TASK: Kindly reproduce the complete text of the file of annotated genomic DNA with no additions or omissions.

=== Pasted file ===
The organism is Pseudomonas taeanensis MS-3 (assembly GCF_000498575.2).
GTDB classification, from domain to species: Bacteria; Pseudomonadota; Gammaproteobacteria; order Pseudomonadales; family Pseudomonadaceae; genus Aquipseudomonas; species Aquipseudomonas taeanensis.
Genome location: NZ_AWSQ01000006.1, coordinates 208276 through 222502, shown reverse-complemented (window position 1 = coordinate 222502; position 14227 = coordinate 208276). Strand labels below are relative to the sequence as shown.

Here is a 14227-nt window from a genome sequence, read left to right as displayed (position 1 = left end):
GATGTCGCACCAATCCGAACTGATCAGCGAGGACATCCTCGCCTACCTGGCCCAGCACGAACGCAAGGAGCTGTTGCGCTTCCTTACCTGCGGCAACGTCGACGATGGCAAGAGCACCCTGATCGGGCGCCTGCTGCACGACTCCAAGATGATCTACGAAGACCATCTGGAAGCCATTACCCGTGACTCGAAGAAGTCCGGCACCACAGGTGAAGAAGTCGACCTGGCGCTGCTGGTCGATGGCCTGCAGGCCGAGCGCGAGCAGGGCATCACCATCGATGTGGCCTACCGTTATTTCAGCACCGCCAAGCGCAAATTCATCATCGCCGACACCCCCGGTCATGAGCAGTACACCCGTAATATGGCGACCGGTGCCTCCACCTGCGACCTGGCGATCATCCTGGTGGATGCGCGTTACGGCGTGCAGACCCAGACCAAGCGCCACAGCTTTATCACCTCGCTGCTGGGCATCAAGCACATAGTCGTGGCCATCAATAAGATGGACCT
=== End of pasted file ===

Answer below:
The organism is Pseudomonas taeanensis MS-3 (assembly GCF_000498575.2).
GTDB classification, from domain to species: Bacteria; Pseudomonadota; Gammaproteobacteria; order Pseudomonadales; family Pseudomonadaceae; genus Aquipseudomonas; species Aquipseudomonas taeanensis.
Genome location: NZ_AWSQ01000006.1, coordinates 208276 through 222502, shown reverse-complemented (window position 1 = coordinate 222502; position 14227 = coordinate 208276). Strand labels below are relative to the sequence as shown.

Here is a 14227-nt window from a genome sequence, read left to right as displayed (position 1 = left end):
GATGTCGCACCAATCCGAACTGATCAGCGAGGACATCCTCGCCTACCTGGCCCAGCACGAACGCAAGGAGCTGTTGCGCTTCCTTACCTGCGGCAACGTCGACGATGGCAAGAGCACCCTGATCGGGCGCCTGCTGCACGACTCCAAGATGATCTACGAAGACCATCTGGAAGCCATTACCCGTGACTCGAAGAAGTCCGGCACCACAGGTGAAGAAGTCGACCTGGCGCTGCTGGTCGATGGCCTGCAGGCCGAGCGCGAGCAGGGCATCACCATCGATGTGGCCTACCGTTATTTCAGCACCGCCAAGCGCAAATTCATCATCGCCGACACCCCCGGTCATGAGCAGTACACCCGTAATATGGCGACCGGTGCCTCCACCTGCGACCTGGCGATCATCCTGGTGGATGCGCGTTACGGCGTGCAGACCCAGACCAAGCGCCACAGCTTTATCACCTCGCTGCTGGGCATCAAGCACATAGTCGTGGCCATCAATAAGATGGACCT